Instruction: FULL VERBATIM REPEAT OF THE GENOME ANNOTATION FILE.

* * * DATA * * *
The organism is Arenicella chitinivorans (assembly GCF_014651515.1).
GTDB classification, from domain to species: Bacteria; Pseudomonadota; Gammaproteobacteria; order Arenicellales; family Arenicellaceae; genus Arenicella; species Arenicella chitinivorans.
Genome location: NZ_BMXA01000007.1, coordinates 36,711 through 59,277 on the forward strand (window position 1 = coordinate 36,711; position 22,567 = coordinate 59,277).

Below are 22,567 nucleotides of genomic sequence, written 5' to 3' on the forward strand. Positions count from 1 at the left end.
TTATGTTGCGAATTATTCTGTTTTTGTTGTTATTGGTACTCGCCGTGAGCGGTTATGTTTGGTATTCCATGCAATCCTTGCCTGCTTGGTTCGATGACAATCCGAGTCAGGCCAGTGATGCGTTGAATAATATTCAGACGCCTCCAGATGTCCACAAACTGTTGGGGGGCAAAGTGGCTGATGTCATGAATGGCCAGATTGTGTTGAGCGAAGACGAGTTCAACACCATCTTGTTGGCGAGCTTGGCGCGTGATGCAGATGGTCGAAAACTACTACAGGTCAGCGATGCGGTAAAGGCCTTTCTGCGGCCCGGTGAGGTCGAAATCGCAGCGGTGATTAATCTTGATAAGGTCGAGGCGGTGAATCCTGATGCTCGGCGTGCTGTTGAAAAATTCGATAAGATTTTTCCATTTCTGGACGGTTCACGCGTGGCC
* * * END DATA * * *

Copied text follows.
The organism is Arenicella chitinivorans (assembly GCF_014651515.1).
GTDB classification, from domain to species: Bacteria; Pseudomonadota; Gammaproteobacteria; order Arenicellales; family Arenicellaceae; genus Arenicella; species Arenicella chitinivorans.
Genome location: NZ_BMXA01000007.1, coordinates 36,711 through 59,277 on the forward strand (window position 1 = coordinate 36,711; position 22,567 = coordinate 59,277).

Below are 22,567 nucleotides of genomic sequence, written 5' to 3' on the forward strand. Positions count from 1 at the left end.
TTATGTTGCGAATTATTCTGTTTTTGTTGTTATTGGTACTCGCCGTGAGCGGTTATGTTTGGTATTCCATGCAATCCTTGCCTGCTTGGTTCGATGACAATCCGAGTCAGGCCAGTGATGCGTTGAATAATATTCAGACGCCTCCAGATGTCCACAAACTGTTGGGGGGCAAAGTGGCTGATGTCATGAATGGCCAGATTGTGTTGAGCGAAGACGAGTTCAACACCATCTTGTTGGCGAGCTTGGCGCGTGATGCAGATGGTCGAAAACTACTACAGGTCAGCGATGCGGTAAAGGCCTTTCTGCGGCCCGGTGAGGTCGAAATCGCAGCGGTGATTAATCTTGATAAGGTCGAGGCGGTGAATCCTGATGCTCGGCGTGCTGTTGAAAAATTCGATAAGATTTTTCCATTTCTGGACGGTTCACGCGTGGCC